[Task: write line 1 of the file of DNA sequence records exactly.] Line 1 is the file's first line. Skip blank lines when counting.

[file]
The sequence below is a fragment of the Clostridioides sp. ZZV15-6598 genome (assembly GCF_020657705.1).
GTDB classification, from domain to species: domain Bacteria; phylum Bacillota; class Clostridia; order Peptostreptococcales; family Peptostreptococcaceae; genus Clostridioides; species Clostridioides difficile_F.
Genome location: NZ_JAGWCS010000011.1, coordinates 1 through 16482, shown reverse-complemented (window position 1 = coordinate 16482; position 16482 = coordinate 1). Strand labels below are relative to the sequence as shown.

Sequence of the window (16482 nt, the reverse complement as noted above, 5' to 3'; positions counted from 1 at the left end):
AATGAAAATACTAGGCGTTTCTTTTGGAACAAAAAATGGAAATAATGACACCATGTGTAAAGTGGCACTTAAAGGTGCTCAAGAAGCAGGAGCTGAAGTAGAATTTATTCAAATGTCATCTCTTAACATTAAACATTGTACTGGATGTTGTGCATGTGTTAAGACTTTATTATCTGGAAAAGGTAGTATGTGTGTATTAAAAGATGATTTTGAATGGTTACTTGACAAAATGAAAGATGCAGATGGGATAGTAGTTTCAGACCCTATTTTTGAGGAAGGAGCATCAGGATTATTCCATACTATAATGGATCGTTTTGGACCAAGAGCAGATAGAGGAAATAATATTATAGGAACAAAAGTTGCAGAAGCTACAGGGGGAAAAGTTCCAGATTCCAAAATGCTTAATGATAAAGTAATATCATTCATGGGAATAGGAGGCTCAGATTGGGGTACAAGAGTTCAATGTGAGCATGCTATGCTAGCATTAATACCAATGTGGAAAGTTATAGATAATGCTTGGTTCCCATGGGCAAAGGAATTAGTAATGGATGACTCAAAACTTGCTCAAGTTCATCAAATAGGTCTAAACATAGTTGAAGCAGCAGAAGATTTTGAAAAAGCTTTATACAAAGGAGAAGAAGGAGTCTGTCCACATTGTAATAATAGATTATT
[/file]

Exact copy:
The sequence below is a fragment of the Clostridioides sp. ZZV15-6598 genome (assembly GCF_020657705.1).